Cruising Sail Trim

Jul 13, 2018 | Technical

While some H28s are rigged and equipped for racing, the majority are cruising yachts and are sailed as such.

The H28 that is not equipped for racing can still be sailed well in the cruising situation and you can get enjoyment out of trimming your sails for maximum cruising performance without that much effort and the need for extra gear.


As we all know, the genoa provides most of the drive for an H28 – except downwind. For racing or cruising, we should set the genoa first then trim the main for balance.

The first thing to do is to select the right sail for the conditions and for cruising. A No. 2 genoa is a good sail, being usable to advantage in a wider wind range than the No. 1, while not losing much power in the lighter winds. The No. 1 genoa on an H28 is good – up to 14-15 knots of wind maximum as in gusts; above this, you will be over- powered and lose either speed or pointing ability. A No. 2 genoa can be carried up to 22-25 knots with reducing main area at the higher end.

The next step is to select the sheeting point with it in mind that a flat headsail may induce weatherhelm, particularly in an H28. It is a good idea to start with the sheet lead fairly well aft then move it forward slowly until the sheet angle is approximately 45 ° from the tack. With very little helm, the yacht may be steered for relatively long periods without tiring the helmsman.

As you ease the sheets more, you will find that you should move the sheet lead forward to gain more fullness in the genoa. This changes the emphasis of the lift of the genoa as the wind direction in relation to the fore and aft line changes. For sailing close- hauled, the genoa should have ‘twist’ and this is induced by sheet tension. Too much tension reduces twist, which stalls the top of the sail, and reducing the sheet tension gives too much ‘twist’, causing the top of the sail to luff.

Set your sheet lead position by luffing up slowly and watching your telltales. The windward telltales should ‘break’ evenly from top to bottom at the same time. If the top luffs before the bottom, the sail is twisted too much. Move the lead forward to pull down on the clew, increase the leech tension, which will reduce twist. If the bottom telltale luffs first, the sail needs more twist. Move the lead aft, which will ease tension on the leech, allowing the clew to rise and the sail to twist.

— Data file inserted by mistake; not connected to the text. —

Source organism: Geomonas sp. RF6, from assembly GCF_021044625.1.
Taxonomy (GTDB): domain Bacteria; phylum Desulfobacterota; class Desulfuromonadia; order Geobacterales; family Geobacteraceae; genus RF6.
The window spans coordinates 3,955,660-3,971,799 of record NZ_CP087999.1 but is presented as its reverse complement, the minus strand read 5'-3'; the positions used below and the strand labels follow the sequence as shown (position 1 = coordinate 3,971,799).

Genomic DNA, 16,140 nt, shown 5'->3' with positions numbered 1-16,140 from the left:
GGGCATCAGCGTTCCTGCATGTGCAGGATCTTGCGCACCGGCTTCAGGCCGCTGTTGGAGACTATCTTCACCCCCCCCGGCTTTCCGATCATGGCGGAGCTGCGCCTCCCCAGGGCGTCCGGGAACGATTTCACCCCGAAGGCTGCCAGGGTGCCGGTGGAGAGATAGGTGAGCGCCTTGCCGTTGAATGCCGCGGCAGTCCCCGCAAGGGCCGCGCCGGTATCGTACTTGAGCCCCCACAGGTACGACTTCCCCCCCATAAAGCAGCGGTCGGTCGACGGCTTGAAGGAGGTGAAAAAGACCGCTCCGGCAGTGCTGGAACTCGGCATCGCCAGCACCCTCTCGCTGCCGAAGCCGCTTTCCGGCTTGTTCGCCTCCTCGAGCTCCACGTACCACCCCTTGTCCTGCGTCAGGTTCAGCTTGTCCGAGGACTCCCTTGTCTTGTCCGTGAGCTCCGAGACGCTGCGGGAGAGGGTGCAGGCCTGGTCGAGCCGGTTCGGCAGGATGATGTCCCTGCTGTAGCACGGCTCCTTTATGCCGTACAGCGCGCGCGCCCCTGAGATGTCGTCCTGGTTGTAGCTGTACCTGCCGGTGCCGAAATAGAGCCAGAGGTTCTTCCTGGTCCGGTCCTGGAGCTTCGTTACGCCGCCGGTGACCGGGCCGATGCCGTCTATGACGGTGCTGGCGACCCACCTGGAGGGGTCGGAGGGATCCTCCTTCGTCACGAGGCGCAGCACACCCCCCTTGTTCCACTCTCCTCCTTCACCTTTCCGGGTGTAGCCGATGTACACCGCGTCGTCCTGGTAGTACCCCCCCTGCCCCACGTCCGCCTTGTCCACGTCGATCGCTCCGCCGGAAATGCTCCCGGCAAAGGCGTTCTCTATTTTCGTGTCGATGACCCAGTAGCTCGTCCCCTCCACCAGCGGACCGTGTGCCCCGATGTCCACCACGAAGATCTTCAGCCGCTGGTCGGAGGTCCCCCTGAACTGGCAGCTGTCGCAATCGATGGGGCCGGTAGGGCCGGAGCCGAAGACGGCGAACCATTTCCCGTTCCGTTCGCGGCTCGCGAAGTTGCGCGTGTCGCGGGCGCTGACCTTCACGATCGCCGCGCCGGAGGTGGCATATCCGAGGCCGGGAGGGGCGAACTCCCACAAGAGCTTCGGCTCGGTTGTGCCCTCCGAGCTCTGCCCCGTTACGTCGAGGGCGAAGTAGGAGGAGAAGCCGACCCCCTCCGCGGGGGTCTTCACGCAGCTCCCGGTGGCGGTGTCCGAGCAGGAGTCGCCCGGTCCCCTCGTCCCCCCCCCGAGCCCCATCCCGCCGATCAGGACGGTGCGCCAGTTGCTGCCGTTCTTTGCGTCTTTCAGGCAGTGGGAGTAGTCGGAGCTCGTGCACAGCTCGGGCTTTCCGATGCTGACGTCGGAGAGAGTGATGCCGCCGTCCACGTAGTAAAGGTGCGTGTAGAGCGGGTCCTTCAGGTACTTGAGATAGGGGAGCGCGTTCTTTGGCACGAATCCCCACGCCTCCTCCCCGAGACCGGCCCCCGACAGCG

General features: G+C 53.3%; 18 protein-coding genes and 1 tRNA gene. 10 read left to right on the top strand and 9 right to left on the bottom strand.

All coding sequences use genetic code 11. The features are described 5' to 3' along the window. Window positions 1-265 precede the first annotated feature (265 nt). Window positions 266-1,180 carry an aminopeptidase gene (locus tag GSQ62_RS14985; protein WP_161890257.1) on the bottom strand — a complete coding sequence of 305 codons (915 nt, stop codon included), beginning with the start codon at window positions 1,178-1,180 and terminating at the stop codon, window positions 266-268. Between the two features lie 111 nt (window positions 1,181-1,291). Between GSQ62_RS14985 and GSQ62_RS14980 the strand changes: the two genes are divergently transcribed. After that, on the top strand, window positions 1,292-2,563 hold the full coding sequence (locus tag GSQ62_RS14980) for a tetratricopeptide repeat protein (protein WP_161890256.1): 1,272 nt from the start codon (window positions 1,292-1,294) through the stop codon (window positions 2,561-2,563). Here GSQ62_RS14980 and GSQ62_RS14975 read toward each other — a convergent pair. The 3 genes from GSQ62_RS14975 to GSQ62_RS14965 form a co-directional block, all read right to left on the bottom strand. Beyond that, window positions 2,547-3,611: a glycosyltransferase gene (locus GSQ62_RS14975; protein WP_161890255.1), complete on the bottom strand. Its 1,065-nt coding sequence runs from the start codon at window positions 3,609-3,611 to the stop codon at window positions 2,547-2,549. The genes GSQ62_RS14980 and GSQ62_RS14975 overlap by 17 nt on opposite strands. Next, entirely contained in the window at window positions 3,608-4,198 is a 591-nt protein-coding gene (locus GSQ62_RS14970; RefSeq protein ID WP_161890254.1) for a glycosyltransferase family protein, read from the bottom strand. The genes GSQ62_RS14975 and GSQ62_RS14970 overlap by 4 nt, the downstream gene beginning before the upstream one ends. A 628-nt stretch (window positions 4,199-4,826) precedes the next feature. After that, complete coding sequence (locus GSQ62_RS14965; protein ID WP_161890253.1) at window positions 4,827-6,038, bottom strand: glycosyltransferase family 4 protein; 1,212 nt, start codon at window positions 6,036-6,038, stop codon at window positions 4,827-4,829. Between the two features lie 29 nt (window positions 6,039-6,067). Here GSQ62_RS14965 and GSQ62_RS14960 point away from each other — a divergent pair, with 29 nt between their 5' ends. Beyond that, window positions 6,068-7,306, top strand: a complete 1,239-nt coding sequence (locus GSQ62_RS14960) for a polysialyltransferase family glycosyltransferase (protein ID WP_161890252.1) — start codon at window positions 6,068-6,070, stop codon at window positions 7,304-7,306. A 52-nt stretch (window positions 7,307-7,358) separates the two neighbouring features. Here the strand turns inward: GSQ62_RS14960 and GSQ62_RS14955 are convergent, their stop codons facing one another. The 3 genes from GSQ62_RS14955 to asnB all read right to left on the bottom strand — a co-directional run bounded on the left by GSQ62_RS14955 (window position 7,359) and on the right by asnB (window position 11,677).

For the purposes of trimming the main, it is assumed that the majority of yachts do not have a traveller, which means you will not be able to flatten the main, except in a narrow wind range or get the right twist in lighter airs.

Being able to flatten the main allows you to point higher, but sometimes this can be a disadvantage as you lose speed and have more leeway. When you are cruising, you don’t really want to be bashing along pointing as high as you can – it is better to be sailing low and fast with more comfort. Hence, you sail with a reasonable curve in the leech of the main.

The twist in the main is set with sheet tension and we watch the leech for twist. Maxim: Trim the front of the headsail and the back of the main. Set twist by trimming the sheet until the leech telltales on batten ends are all flying.

The last and continuing test of mainsail trim is to measure its total power, its contribution to the boat’s angle of keel, speed through the water and pointing ability. These factors can be measured by imagining sailing upwind in a medium breeze with the main at its most powerful setting. The wind then freshens and the main needs to be depowered gradually, first by flattening the foot tension then by reefing. The general indication of overpowering is not the angle of heel. Weatherhelm and boat speed are more relevant indicators.

You will find that as the wind increases it is better to reduce the main area by reefing, as in the H28 this will reduce the weather- helm without a reduction in speed and will add to your pointing ability. This will also reduce heeling and give more comfort to your sailing.

If the main is backwinding from the genoa, i.e. the ‘slot’ is too narrow, the main sheet should be tightened or the genoa sheet eased.

An old idea is making a reappearance after having undergone some development, and this is the full-batten main. This has the advantages of longer life through not flogging, retaining good shape in light airs and improving windward performance.